Stomach bloating: Dr. Oz advises on how to 'beat the bloat'
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Stomach bloating is typically the result of a build-up of gas in the gastrointestinal tract. The GI tract is a series of hollow organs joined in a long, twisting tube from the mouth to the anus. This channel breaks down food as it is transported through the body, helping the body to absorb nutrients and flush out excess matter. All of this is perfectly normal however sometimes bloating could be an indicator of ovarian cancer. How can you know your bloating may be something more serious?
Bloating which is related to ovarian cancer may cause visible swelling in the abdomen.
The belly might feel full, puffy, or hard and a person may also have other symptoms, like weight loss.
If it is ovarian cancer, the bloating experienced is likely caused by ascites.
Ascites is when fluid builds up in your abdomen, said Healthline.
The site added: “Ascites often form when cancer cells spread to the peritoneum.
“The peritoneum is the lining of your abdomen.”
Signs and symptoms of ovarian cancer may include:
- Abdominal bloating or swelling
- Quickly feeling full when eating
- Weight loss
- Discomfort in the pelvis area
- Changes in bowel habits, such as constipation
- A frequent need to urinate
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What is ovarian cancer?
Ovarian cancer is a disease in which, depending on the type and stage of the disease, malignant (cancerous) cells are found inside, near, or on the outer layer of the ovaries, said the National Ovarian Cancer Coalition.
The health site continued: “An ovary is one of two small, almond-shaped organs located on each side of the uterus that store eggs, or germ cells, and produce female hormones oestrogen and progesterone.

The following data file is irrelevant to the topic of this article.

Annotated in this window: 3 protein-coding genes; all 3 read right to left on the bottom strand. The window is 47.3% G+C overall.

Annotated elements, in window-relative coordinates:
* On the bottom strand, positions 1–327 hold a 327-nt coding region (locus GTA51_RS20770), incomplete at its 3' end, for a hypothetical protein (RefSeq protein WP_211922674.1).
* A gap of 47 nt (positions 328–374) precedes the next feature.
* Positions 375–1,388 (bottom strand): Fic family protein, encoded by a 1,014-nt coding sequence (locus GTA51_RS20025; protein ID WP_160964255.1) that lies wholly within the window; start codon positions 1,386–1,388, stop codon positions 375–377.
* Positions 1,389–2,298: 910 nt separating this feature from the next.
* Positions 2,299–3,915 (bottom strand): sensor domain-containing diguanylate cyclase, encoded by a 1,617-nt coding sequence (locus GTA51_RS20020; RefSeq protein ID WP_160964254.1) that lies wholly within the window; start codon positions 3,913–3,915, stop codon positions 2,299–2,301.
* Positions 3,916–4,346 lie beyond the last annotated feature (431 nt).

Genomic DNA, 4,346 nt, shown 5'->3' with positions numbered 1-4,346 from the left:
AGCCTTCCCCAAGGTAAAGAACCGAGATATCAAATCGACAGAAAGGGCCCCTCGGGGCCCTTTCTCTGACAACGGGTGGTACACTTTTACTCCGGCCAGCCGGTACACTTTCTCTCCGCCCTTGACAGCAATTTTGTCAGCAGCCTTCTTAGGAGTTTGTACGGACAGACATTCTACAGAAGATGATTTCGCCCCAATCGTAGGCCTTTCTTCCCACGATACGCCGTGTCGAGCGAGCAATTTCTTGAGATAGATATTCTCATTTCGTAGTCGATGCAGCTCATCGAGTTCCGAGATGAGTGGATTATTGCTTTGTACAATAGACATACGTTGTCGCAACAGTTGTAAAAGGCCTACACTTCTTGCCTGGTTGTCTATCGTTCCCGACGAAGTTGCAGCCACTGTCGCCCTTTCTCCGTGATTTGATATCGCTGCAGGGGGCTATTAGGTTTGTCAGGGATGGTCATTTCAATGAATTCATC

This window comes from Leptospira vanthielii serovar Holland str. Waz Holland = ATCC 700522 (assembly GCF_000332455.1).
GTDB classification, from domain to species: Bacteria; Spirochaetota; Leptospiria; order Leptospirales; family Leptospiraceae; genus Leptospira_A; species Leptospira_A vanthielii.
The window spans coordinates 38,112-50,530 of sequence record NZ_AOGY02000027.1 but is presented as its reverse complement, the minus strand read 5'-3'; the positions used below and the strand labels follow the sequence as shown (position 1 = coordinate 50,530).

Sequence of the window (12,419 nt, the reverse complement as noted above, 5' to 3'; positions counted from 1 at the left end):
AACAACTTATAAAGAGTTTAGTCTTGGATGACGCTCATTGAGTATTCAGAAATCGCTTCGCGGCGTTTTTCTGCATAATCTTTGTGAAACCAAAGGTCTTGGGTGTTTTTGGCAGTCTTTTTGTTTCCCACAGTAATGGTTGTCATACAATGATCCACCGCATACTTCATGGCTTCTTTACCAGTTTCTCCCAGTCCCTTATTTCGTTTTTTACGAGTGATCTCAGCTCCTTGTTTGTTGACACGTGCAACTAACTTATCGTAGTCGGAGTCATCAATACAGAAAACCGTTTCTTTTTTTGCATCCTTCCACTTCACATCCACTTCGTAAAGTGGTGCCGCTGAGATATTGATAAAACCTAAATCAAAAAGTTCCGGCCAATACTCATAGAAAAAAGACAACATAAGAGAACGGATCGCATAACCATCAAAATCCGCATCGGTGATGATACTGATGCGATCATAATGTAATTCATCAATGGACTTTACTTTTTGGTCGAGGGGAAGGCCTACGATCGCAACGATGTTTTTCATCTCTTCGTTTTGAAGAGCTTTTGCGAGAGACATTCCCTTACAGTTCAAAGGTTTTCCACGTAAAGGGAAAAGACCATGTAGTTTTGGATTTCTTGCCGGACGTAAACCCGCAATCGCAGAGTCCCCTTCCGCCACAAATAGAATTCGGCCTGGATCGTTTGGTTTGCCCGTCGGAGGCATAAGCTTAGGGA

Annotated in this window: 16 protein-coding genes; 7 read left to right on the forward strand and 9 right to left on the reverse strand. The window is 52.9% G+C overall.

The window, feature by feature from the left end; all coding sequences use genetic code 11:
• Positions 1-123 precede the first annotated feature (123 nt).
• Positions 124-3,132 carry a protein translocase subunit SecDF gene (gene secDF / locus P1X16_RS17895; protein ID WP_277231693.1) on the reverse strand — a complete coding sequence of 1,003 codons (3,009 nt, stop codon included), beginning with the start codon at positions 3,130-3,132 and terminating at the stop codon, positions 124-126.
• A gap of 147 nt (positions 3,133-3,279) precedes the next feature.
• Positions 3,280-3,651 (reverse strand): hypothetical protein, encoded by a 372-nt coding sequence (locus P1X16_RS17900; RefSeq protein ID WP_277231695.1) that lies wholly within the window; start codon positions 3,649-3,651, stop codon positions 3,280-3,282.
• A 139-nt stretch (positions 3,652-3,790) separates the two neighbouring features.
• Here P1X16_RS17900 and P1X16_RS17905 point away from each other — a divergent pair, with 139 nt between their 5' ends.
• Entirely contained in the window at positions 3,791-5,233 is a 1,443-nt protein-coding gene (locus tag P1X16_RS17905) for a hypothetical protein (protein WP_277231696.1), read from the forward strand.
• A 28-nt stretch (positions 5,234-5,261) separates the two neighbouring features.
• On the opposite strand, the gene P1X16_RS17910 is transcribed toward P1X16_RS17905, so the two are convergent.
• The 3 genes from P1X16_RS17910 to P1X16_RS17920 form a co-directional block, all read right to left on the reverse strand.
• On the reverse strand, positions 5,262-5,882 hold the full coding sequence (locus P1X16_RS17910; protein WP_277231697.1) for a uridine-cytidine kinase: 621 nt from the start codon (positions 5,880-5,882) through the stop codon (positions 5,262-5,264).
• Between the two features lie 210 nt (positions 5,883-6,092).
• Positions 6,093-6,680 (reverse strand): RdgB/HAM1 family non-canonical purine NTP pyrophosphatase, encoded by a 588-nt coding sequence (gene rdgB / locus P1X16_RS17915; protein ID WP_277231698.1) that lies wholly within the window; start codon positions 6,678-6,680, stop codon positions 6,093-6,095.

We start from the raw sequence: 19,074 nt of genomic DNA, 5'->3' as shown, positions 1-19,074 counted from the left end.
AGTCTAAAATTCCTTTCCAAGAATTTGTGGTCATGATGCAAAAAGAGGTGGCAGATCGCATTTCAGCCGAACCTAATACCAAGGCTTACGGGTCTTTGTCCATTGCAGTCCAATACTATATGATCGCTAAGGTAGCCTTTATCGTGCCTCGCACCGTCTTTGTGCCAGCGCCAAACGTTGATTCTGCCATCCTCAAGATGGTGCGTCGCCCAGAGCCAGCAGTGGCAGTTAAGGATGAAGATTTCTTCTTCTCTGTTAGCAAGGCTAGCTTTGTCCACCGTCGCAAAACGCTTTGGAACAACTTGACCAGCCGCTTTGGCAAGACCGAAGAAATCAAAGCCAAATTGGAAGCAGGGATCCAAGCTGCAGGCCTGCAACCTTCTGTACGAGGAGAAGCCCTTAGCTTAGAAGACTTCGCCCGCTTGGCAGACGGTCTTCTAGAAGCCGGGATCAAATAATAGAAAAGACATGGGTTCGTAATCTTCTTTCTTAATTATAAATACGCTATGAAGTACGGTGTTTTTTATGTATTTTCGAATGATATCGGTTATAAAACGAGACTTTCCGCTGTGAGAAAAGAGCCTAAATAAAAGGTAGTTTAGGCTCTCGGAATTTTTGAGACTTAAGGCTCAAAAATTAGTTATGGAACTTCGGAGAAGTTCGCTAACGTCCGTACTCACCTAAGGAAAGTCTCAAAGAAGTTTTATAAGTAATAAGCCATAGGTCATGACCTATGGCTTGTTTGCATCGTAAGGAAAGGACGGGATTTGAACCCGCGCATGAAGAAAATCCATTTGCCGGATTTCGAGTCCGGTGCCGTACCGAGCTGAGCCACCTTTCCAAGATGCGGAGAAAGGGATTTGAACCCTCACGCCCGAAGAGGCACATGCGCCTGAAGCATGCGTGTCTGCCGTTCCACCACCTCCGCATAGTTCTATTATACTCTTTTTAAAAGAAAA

“Normally, cells in your body divide and form new cells to replace worn out or dying cells, and to repair injuries.
“Because cancer cells continue to grow and divide, they are different from normal cells. Instead of dying, they outlive normal cells and continue to create new abnormal cells, forming a tumour.
“Tumours can put pressure on other organs near the ovaries.”
Am I at risk of ovarian cancer?
Those with the BRCA1 or BRCA2 gene mutation are more at risk of developing ovarian cancer.
Those who have a strong family history of cancer may be able to be referred to a local genetics service by their doctor.
The NHS said the predictive genetic testing only identifies if you have a higher risk of cancer – not if you will get it.
Most ovarian cancer cases develop in women over the age of 50, so increasing age is a risk factor for developing the disease.
How to treat bloating
According to experts, getting the recommended amount of sleep could do wonders for bloating.
Dietician, Tamara Freeman said: “Many people find that overnight sleep provides a bit of a ‘reset’ when it comes to food-related bloating.
“Having eight or more hours with nothing going into the GI tract allows for the intra-bowel contents to be whittled down a bit and for bloating to subside.”
It’s also advised that once in bed, help relieve any tension and get the digestive system working by doing a few stretches.
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